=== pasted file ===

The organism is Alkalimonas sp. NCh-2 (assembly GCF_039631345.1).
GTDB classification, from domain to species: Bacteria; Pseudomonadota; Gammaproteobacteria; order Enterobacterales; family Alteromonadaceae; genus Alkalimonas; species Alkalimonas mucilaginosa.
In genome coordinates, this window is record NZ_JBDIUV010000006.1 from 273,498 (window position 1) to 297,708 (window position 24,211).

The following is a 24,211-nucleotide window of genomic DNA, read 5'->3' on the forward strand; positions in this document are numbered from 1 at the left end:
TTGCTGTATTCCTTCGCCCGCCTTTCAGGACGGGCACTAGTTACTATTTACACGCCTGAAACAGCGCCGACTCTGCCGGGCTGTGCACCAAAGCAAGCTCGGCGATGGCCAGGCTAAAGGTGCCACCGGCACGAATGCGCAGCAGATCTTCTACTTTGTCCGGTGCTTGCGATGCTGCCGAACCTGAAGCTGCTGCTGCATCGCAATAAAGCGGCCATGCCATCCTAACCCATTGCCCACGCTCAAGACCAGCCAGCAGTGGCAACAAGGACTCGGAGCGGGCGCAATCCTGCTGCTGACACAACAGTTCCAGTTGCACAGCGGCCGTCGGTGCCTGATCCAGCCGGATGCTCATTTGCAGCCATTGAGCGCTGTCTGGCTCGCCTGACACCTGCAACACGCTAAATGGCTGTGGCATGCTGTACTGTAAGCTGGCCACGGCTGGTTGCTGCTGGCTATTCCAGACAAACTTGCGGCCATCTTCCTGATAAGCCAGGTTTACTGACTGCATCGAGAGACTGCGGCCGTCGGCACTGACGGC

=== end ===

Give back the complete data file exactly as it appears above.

The organism is Alkalimonas sp. NCh-2 (assembly GCF_039631345.1).
GTDB classification, from domain to species: Bacteria; Pseudomonadota; Gammaproteobacteria; order Enterobacterales; family Alteromonadaceae; genus Alkalimonas; species Alkalimonas mucilaginosa.
In genome coordinates, this window is record NZ_JBDIUV010000006.1 from 273,498 (window position 1) to 297,708 (window position 24,211).

The following is a 24,211-nucleotide window of genomic DNA, read 5'->3' on the forward strand; positions in this document are numbered from 1 at the left end:
TTGCTGTATTCCTTCGCCCGCCTTTCAGGACGGGCACTAGTTACTATTTACACGCCTGAAACAGCGCCGACTCTGCCGGGCTGTGCACCAAAGCAAGCTCGGCGATGGCCAGGCTAAAGGTGCCACCGGCACGAATGCGCAGCAGATCTTCTACTTTGTCCGGTGCTTGCGATGCTGCCGAACCTGAAGCTGCTGCTGCATCGCAATAAAGCGGCCATGCCATCCTAACCCATTGCCCACGCTCAAGACCAGCCAGCAGTGGCAACAAGGACTCGGAGCGGGCGCAATCCTGCTGCTGACACAACAGTTCCAGTTGCACAGCGGCCGTCGGTGCCTGATCCAGCCGGATGCTCATTTGCAGCCATTGAGCGCTGTCTGGCTCGCCTGACACCTGCAACACGCTAAATGGCTGTGGCATGCTGTACTGTAAGCTGGCCACGGCTGGTTGCTGCTGGCTATTCCAGACAAACTTGCGGCCATCTTCCTGATAAGCCAGGTTTACTGACTGCATCGAGAGACTGCGGCCGTCGGCACTGACGGC